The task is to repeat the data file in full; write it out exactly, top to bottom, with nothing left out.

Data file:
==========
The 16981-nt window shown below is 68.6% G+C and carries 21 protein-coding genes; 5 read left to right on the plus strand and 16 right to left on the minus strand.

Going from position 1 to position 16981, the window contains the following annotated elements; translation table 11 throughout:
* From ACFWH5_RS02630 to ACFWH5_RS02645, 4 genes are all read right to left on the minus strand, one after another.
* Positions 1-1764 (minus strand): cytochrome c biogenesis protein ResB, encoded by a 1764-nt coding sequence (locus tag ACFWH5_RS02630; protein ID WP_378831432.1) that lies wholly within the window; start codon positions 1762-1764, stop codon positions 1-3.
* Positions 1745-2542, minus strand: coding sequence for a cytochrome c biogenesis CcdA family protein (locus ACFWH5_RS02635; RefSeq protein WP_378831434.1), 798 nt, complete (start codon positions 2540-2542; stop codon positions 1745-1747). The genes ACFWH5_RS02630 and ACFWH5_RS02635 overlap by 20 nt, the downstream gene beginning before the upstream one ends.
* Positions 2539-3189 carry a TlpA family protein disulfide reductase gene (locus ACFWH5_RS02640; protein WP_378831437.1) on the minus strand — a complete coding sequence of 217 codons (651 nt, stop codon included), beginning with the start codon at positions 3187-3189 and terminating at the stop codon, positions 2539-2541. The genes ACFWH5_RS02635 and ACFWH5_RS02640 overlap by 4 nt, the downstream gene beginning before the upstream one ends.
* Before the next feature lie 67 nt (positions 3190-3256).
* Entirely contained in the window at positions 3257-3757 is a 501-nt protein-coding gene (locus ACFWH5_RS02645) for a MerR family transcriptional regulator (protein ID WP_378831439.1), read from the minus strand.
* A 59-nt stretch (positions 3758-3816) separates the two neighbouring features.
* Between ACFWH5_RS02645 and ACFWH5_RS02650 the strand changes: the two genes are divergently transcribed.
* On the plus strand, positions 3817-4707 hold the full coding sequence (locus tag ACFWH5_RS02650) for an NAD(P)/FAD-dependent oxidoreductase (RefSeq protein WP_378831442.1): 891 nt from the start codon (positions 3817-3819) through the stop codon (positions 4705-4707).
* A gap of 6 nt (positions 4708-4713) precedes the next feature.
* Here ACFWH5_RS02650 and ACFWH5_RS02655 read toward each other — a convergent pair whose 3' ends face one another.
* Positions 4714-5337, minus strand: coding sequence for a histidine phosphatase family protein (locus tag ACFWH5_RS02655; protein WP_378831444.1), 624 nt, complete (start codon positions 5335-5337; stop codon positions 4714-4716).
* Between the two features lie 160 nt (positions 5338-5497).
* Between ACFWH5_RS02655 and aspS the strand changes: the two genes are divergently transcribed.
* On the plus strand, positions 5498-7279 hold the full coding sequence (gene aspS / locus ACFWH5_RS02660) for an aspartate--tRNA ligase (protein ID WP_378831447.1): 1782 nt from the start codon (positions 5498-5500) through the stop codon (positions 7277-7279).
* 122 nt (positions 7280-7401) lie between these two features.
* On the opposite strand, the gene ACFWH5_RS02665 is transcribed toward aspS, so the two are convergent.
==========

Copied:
The 16981-nt window shown below is 68.6% G+C and carries 21 protein-coding genes; 5 read left to right on the plus strand and 16 right to left on the minus strand.

Going from position 1 to position 16981, the window contains the following annotated elements; translation table 11 throughout:
* From ACFWH5_RS02630 to ACFWH5_RS02645, 4 genes are all read right to left on the minus strand, one after another.
* Positions 1-1764 (minus strand): cytochrome c biogenesis protein ResB, encoded by a 1764-nt coding sequence (locus tag ACFWH5_RS02630; protein ID WP_378831432.1) that lies wholly within the window; start codon positions 1762-1764, stop codon positions 1-3.
* Positions 1745-2542, minus strand: coding sequence for a cytochrome c biogenesis CcdA family protein (locus ACFWH5_RS02635; RefSeq protein WP_378831434.1), 798 nt, complete (start codon positions 2540-2542; stop codon positions 1745-1747). The genes ACFWH5_RS02630 and ACFWH5_RS02635 overlap by 20 nt, the downstream gene beginning before the upstream one ends.
* Positions 2539-3189 carry a TlpA family protein disulfide reductase gene (locus ACFWH5_RS02640; protein WP_378831437.1) on the minus strand — a complete coding sequence of 217 codons (651 nt, stop codon included), beginning with the start codon at positions 3187-3189 and terminating at the stop codon, positions 2539-2541. The genes ACFWH5_RS02635 and ACFWH5_RS02640 overlap by 4 nt, the downstream gene beginning before the upstream one ends.
* Before the next feature lie 67 nt (positions 3190-3256).
* Entirely contained in the window at positions 3257-3757 is a 501-nt protein-coding gene (locus ACFWH5_RS02645) for a MerR family transcriptional regulator (protein ID WP_378831439.1), read from the minus strand.
* A 59-nt stretch (positions 3758-3816) separates the two neighbouring features.
* Between ACFWH5_RS02645 and ACFWH5_RS02650 the strand changes: the two genes are divergently transcribed.
* On the plus strand, positions 3817-4707 hold the full coding sequence (locus tag ACFWH5_RS02650) for an NAD(P)/FAD-dependent oxidoreductase (RefSeq protein WP_378831442.1): 891 nt from the start codon (positions 3817-3819) through the stop codon (positions 4705-4707).
* A gap of 6 nt (positions 4708-4713) precedes the next feature.
* Here ACFWH5_RS02650 and ACFWH5_RS02655 read toward each other — a convergent pair whose 3' ends face one another.
* Positions 4714-5337, minus strand: coding sequence for a histidine phosphatase family protein (locus tag ACFWH5_RS02655; protein WP_378831444.1), 624 nt, complete (start codon positions 5335-5337; stop codon positions 4714-4716).
* Between the two features lie 160 nt (positions 5338-5497).
* Between ACFWH5_RS02655 and aspS the strand changes: the two genes are divergently transcribed.
* On the plus strand, positions 5498-7279 hold the full coding sequence (gene aspS / locus ACFWH5_RS02660) for an aspartate--tRNA ligase (protein ID WP_378831447.1): 1782 nt from the start codon (positions 5498-5500) through the stop codon (positions 7277-7279).
* 122 nt (positions 7280-7401) lie between these two features.
* On the opposite strand, the gene ACFWH5_RS02665 is transcribed toward aspS, so the two are convergent.